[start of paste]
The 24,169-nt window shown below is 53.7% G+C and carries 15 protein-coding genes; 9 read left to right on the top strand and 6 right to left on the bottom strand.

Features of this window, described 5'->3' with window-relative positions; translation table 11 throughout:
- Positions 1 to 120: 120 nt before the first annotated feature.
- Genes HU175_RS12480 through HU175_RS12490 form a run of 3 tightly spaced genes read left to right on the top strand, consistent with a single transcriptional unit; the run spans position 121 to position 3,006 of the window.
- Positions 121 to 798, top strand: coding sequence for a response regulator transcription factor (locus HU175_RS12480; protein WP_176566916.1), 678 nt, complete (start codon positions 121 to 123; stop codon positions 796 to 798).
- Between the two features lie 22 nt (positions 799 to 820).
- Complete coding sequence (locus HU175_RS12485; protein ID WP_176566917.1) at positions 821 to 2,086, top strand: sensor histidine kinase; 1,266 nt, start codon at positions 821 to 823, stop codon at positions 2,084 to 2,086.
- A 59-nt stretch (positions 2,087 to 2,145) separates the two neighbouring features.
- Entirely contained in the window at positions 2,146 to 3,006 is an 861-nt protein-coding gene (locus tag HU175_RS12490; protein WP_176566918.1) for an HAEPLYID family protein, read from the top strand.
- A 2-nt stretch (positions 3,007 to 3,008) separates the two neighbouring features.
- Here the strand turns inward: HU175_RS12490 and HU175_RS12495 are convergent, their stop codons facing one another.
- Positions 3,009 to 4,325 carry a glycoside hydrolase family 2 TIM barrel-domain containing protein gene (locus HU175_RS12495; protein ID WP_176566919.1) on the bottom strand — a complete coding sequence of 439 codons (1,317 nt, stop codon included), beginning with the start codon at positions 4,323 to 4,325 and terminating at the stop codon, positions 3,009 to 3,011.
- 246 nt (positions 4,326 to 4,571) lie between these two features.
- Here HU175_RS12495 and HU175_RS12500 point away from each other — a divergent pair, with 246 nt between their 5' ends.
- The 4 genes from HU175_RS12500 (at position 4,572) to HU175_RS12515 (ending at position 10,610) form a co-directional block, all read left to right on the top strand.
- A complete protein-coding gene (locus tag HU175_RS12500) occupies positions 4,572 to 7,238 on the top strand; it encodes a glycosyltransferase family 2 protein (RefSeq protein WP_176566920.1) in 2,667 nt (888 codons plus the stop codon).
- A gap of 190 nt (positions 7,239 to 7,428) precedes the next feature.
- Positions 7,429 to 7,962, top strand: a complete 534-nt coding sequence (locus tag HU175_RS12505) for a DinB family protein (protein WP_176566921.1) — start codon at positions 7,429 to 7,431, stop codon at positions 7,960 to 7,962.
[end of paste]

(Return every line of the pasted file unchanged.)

The 24,169-nt window shown below is 53.7% G+C and carries 15 protein-coding genes; 9 read left to right on the top strand and 6 right to left on the bottom strand.

Features of this window, described 5'->3' with window-relative positions; translation table 11 throughout:
- Positions 1 to 120: 120 nt before the first annotated feature.
- Genes HU175_RS12480 through HU175_RS12490 form a run of 3 tightly spaced genes read left to right on the top strand, consistent with a single transcriptional unit; the run spans position 121 to position 3,006 of the window.
- Positions 121 to 798, top strand: coding sequence for a response regulator transcription factor (locus HU175_RS12480; protein WP_176566916.1), 678 nt, complete (start codon positions 121 to 123; stop codon positions 796 to 798).
- Between the two features lie 22 nt (positions 799 to 820).
- Complete coding sequence (locus HU175_RS12485; protein ID WP_176566917.1) at positions 821 to 2,086, top strand: sensor histidine kinase; 1,266 nt, start codon at positions 821 to 823, stop codon at positions 2,084 to 2,086.
- A 59-nt stretch (positions 2,087 to 2,145) separates the two neighbouring features.
- Entirely contained in the window at positions 2,146 to 3,006 is an 861-nt protein-coding gene (locus tag HU175_RS12490; protein WP_176566918.1) for an HAEPLYID family protein, read from the top strand.
- A 2-nt stretch (positions 3,007 to 3,008) separates the two neighbouring features.
- Here the strand turns inward: HU175_RS12490 and HU175_RS12495 are convergent, their stop codons facing one another.
- Positions 3,009 to 4,325 carry a glycoside hydrolase family 2 TIM barrel-domain containing protein gene (locus HU175_RS12495; protein ID WP_176566919.1) on the bottom strand — a complete coding sequence of 439 codons (1,317 nt, stop codon included), beginning with the start codon at positions 4,323 to 4,325 and terminating at the stop codon, positions 3,009 to 3,011.
- 246 nt (positions 4,326 to 4,571) lie between these two features.
- Here HU175_RS12495 and HU175_RS12500 point away from each other — a divergent pair, with 246 nt between their 5' ends.
- The 4 genes from HU175_RS12500 (at position 4,572) to HU175_RS12515 (ending at position 10,610) form a co-directional block, all read left to right on the top strand.
- A complete protein-coding gene (locus tag HU175_RS12500) occupies positions 4,572 to 7,238 on the top strand; it encodes a glycosyltransferase family 2 protein (RefSeq protein WP_176566920.1) in 2,667 nt (888 codons plus the stop codon).
- A gap of 190 nt (positions 7,239 to 7,428) precedes the next feature.
- Positions 7,429 to 7,962, top strand: a complete 534-nt coding sequence (locus tag HU175_RS12505) for a DinB family protein (protein WP_176566921.1) — start codon at positions 7,429 to 7,431, stop codon at positions 7,960 to 7,962.